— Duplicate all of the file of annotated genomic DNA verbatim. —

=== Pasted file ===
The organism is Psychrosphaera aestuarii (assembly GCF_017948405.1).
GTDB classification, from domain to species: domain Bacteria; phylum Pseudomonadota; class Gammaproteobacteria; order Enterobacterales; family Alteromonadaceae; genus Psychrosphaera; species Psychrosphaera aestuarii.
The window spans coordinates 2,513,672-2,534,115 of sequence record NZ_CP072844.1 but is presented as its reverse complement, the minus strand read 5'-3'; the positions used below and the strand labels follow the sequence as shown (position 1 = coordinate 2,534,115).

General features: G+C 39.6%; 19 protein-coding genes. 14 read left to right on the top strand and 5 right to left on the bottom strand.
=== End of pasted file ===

The organism is Psychrosphaera aestuarii (assembly GCF_017948405.1).
GTDB classification, from domain to species: domain Bacteria; phylum Pseudomonadota; class Gammaproteobacteria; order Enterobacterales; family Alteromonadaceae; genus Psychrosphaera; species Psychrosphaera aestuarii.
The window spans coordinates 2,513,672-2,534,115 of sequence record NZ_CP072844.1 but is presented as its reverse complement, the minus strand read 5'-3'; the positions used below and the strand labels follow the sequence as shown (position 1 = coordinate 2,534,115).

General features: G+C 39.6%; 19 protein-coding genes. 14 read left to right on the top strand and 5 right to left on the bottom strand.